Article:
And for allowing me to play mine.
Emcee wanna be.
Hard at work, developing tight rhymes.
Summer dream on point.
Unchallenged, he stood strong.
Nonnegotiable, determined not to be part of a click.
Stood up screamed “I am in the building”
The land lord said “this is my building”
You got to pay rent.
Emcee wanna be.
Still trying to do his mic checks
About to make noise.
He got muted,
They didn’t hear him when he saluted.
He was left voiceless
In gold, their names he painted.
With one hand waving in the air.
Eyes tight closed
In another dimension, he could not hear the crowed booing.
The only thing in his mind was to lace his lyrics.
The biggest thing they heard was beef.
Plotting how to murder him off stage.
This is the story of an emcee wanna be.
He does not look like a b-boy.
With baggy clothes and expensive watches.
He does not twang like the rest of them.
How many still pay the ultimate price.
The system aint friendly.
During development, you got to lick ass.
Call them sir, when you see them.
Treat them like royal emcees.
Or get murdered trying to rock a mic.
It all ends.
And you are left drawing pictures of the mic.
Your bedroom remain your stage
Your rhymes adored by the page.
Dry as the ink you used.
Endzhaku ka masiku yo hlaya, ku navela iku ndzi va ndzi toloverile.
Mbilu ya ha khoma hi gome, yi pandza wonge yilo pandzeka hi lexi karhi.
Wonge ngati yo phomaphoma hile ndzeni.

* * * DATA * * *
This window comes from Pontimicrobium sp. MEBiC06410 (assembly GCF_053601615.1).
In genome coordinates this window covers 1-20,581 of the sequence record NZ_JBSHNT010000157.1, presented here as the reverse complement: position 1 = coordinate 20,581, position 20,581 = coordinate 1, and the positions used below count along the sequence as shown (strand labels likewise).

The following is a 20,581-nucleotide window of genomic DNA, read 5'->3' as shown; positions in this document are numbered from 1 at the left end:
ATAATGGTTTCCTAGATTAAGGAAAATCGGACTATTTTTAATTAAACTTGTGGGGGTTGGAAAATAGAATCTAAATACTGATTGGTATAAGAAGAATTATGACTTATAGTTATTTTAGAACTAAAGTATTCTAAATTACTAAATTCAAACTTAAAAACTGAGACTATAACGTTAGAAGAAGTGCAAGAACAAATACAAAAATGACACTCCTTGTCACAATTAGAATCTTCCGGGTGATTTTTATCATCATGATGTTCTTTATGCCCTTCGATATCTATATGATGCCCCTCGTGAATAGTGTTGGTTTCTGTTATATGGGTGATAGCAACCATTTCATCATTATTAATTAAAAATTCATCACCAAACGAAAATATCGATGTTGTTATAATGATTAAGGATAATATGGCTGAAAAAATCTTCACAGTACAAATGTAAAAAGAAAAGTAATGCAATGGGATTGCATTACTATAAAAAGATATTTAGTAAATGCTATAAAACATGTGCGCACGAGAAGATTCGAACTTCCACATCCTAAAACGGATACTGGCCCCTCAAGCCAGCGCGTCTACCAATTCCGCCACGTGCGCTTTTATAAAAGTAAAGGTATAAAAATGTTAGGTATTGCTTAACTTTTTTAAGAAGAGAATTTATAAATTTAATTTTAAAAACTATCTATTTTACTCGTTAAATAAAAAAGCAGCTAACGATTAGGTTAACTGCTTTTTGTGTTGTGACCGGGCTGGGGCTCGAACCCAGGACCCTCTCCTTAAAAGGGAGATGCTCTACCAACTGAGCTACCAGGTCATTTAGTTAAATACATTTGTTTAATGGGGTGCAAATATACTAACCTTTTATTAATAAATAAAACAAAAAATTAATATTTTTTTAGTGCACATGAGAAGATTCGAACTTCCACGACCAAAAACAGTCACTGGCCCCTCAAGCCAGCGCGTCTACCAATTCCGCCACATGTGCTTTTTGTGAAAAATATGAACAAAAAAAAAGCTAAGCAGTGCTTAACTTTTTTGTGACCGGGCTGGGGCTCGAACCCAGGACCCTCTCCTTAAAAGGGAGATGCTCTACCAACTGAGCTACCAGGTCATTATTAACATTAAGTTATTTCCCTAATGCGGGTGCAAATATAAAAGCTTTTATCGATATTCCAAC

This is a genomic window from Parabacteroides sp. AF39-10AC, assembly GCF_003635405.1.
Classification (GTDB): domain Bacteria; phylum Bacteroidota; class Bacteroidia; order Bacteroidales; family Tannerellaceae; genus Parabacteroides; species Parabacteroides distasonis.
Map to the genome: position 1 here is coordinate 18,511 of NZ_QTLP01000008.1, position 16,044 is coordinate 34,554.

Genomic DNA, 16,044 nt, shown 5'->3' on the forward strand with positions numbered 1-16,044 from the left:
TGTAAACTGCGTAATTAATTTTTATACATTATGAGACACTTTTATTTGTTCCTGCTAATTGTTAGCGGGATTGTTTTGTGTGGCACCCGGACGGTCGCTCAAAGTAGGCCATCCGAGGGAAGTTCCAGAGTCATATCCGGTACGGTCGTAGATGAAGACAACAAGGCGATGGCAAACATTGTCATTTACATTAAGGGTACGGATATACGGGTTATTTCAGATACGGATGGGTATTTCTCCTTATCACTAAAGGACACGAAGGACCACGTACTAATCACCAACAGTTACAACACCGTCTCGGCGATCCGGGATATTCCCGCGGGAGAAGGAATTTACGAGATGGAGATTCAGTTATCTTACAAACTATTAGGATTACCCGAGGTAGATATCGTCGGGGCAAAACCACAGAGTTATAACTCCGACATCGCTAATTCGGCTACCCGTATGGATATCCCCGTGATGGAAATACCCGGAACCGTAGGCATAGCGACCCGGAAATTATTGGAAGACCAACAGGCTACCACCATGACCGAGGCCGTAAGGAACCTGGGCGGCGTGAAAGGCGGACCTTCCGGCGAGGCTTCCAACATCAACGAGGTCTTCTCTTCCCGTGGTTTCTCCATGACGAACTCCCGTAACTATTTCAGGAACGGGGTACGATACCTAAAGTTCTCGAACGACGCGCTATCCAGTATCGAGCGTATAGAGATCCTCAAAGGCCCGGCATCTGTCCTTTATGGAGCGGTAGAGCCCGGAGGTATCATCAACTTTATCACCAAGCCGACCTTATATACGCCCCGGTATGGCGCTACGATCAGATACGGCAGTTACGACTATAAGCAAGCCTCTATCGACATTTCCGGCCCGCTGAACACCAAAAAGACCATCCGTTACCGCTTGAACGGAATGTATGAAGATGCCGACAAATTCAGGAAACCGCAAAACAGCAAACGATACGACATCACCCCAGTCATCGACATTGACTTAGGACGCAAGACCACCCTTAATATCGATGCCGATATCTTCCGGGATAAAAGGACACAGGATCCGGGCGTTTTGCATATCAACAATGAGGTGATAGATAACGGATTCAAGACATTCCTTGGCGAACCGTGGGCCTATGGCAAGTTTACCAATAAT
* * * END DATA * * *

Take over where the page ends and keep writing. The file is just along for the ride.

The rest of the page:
Mi ehleketo yi endla hiku rhandza, yi ni tlhelerisela endzhaku.
Eka siku ra kan’we, ri ncingho ri ta ri huma eka Kokwana Mbilwana.
“Nyiko, uni siyile. Ufambile Joyce wa mina”
Ndzitwa ti ndleve ta mina ti talelana.
Ndzi twa ndzi ngalavi kutwa rito ra kokwana, kambe ndzi tsandzeka ku susa foyini andleveni.
Ndzi twa ndzi nga ha voni kahle, matihlo ya mina ya tala mihloti.
Mbilu ya mina yi ba hixi hatla.
Ndzi twa ndzi taleriwa, nomo na tinhopfu switsandzeka ku pfuna ma hawu ku hefemula.
Siku na karhi ndza tsundzuka vukona bya Hani.
Mafenya lawa avawa endla, swi tsundzuxo leswi ava hi nyika.
“Swilo yini bhut, utisa vana ndzi ta va vona”.
Vana va kona loko vo “GRANY” ava hetile na vona.
Loko andzi va yise vhiki ri n’wana na ri n’wana. Mbuya swi ndzi hundzuli.
Ku lo sala ku hlambanya, “LOKO” awundzi pfuni nchumu.
Undzi siya ni mbilu yo tika, mihloti ya tengatenga.
Xana ku bhokoloka swita ndzi funa yini xana?
Hani avata hlamula va ku “bhut, mabhibhi ya mbilu ivutomi”
Vutomi loko byi ritani, bya vava.
Namuntha eka nwheti leyi yinga hela, andzi ti twisa sweswi.